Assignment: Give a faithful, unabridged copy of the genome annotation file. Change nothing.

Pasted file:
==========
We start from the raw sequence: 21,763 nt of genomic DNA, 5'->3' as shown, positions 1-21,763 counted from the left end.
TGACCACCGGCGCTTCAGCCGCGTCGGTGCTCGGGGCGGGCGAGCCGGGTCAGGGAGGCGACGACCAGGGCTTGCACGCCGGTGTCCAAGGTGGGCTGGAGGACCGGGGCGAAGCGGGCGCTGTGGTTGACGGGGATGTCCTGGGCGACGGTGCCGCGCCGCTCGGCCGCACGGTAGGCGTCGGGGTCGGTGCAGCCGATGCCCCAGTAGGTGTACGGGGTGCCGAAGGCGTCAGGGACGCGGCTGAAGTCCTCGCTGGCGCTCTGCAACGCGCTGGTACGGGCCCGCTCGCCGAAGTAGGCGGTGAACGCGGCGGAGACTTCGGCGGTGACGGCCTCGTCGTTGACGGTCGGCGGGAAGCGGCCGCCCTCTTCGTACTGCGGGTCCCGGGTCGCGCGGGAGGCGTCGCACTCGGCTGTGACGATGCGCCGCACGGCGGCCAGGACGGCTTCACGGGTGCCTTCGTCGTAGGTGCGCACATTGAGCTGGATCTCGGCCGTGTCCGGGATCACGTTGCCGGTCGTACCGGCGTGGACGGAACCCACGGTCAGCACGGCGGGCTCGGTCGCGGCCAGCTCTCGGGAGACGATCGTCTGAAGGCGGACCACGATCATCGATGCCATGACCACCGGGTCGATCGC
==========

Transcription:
We start from the raw sequence: 21,763 nt of genomic DNA, 5'->3' as shown, positions 1-21,763 counted from the left end.
TGACCACCGGCGCTTCAGCCGCGTCGGTGCTCGGGGCGGGCGAGCCGGGTCAGGGAGGCGACGACCAGGGCTTGCACGCCGGTGTCCAAGGTGGGCTGGAGGACCGGGGCGAAGCGGGCGCTGTGGTTGACGGGGATGTCCTGGGCGACGGTGCCGCGCCGCTCGGCCGCACGGTAGGCGTCGGGGTCGGTGCAGCCGATGCCCCAGTAGGTGTACGGGGTGCCGAAGGCGTCAGGGACGCGGCTGAAGTCCTCGCTGGCGCTCTGCAACGCGCTGGTACGGGCCCGCTCGCCGAAGTAGGCGGTGAACGCGGCGGAGACTTCGGCGGTGACGGCCTCGTCGTTGACGGTCGGCGGGAAGCGGCCGCCCTCTTCGTACTGCGGGTCCCGGGTCGCGCGGGAGGCGTCGCACTCGGCTGTGACGATGCGCCGCACGGCGGCCAGGACGGCTTCACGGGTGCCTTCGTCGTAGGTGCGCACATTGAGCTGGATCTCGGCCGTGTCCGGGATCACGTTGCCGGTCGTACCGGCGTGGACGGAACCCACGGTCAGCACGGCGGGCTCGGTCGCGGCCAGCTCTCGGGAGACGATCGTCTGAAGGCGGACCACGATCATCGATGCCATGACCACCGGGTCGATCGC